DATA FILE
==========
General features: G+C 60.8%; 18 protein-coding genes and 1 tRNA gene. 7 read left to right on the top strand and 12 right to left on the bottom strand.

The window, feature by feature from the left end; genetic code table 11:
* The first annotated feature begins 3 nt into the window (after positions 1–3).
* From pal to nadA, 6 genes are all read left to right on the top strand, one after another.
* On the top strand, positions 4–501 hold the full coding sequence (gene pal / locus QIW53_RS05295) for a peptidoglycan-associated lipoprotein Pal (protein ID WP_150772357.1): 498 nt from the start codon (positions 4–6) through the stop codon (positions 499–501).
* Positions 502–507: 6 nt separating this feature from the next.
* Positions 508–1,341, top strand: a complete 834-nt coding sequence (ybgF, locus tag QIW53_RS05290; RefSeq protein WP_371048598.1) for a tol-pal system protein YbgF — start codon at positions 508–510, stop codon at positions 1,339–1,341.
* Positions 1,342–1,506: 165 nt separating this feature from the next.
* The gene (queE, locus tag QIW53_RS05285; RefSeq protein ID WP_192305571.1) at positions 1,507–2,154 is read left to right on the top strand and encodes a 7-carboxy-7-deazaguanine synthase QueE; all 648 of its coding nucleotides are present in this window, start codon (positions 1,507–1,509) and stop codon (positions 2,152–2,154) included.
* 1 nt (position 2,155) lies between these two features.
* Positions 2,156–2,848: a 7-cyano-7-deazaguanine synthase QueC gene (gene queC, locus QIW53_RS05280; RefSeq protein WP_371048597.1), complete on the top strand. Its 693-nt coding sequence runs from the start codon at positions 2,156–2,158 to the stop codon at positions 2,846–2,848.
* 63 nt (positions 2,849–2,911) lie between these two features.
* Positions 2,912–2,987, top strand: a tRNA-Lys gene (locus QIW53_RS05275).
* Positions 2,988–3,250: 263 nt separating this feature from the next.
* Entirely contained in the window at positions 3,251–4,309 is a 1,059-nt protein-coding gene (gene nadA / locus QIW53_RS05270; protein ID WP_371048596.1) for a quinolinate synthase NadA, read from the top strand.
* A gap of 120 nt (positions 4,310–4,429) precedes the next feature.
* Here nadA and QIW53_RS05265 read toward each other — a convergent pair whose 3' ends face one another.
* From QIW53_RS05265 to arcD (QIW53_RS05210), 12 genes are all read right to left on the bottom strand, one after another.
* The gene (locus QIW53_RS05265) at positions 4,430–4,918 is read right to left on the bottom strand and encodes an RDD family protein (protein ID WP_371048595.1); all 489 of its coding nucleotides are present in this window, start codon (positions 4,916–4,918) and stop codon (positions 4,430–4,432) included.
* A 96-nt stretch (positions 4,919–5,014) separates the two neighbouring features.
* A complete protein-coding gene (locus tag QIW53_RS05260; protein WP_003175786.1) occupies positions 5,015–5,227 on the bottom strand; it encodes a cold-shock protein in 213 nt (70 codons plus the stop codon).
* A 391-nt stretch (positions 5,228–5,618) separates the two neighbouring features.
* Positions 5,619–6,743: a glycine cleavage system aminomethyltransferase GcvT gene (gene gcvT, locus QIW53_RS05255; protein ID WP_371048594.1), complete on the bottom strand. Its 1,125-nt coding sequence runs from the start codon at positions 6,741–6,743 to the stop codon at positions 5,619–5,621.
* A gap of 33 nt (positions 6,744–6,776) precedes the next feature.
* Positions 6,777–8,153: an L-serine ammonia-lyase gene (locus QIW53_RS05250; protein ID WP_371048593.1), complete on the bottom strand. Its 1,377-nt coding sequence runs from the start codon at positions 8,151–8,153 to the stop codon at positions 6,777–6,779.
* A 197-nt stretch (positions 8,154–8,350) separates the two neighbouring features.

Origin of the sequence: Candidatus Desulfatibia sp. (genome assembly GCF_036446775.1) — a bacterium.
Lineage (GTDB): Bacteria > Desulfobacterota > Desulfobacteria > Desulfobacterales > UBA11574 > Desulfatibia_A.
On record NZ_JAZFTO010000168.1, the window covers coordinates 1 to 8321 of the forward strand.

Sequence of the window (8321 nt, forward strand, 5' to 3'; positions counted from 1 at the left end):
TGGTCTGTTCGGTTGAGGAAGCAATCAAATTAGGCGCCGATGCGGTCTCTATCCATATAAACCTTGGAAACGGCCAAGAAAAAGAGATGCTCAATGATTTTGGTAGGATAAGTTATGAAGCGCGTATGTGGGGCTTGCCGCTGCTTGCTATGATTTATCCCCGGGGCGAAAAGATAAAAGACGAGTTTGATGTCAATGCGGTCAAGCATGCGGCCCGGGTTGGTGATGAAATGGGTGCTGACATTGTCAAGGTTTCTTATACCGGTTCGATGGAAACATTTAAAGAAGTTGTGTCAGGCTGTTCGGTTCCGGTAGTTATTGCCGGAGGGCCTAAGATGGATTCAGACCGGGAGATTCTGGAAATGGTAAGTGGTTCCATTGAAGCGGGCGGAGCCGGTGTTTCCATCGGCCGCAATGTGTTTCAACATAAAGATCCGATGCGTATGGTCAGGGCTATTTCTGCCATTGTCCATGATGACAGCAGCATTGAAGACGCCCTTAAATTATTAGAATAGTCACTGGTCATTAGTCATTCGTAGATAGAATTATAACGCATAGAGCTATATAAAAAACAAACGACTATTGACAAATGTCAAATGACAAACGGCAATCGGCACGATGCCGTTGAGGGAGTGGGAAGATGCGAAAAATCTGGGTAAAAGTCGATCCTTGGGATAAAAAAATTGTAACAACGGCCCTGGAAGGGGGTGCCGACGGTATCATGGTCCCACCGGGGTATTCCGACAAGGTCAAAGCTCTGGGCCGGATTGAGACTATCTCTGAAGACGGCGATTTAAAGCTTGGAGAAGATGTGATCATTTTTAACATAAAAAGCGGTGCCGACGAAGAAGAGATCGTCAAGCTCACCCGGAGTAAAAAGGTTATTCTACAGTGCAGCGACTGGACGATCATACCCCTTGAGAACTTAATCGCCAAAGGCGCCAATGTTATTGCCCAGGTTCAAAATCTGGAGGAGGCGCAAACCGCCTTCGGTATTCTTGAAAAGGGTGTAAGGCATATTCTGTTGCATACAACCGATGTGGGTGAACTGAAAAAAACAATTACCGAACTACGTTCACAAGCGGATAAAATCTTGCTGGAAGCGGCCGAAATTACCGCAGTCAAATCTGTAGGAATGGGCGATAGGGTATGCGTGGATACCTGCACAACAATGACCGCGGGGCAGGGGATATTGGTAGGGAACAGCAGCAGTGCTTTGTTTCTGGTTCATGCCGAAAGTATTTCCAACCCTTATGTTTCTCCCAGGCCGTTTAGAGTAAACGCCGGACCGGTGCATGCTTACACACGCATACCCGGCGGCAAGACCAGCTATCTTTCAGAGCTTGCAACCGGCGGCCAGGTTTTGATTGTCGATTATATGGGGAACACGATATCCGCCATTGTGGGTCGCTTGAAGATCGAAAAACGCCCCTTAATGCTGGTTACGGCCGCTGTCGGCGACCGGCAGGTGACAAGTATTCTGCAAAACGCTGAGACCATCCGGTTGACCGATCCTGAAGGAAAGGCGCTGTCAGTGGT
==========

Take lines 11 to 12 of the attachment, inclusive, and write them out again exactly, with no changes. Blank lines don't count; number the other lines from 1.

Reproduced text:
* Positions 2,156–2,848: a 7-cyano-7-deazaguanine synthase QueC gene (gene queC, locus QIW53_RS05280; RefSeq protein WP_371048597.1), complete on the top strand. Its 693-nt coding sequence runs from the start codon at positions 2,156–2,158 to the stop codon at positions 2,846–2,848.
* 63 nt (positions 2,849–2,911) lie between these two features.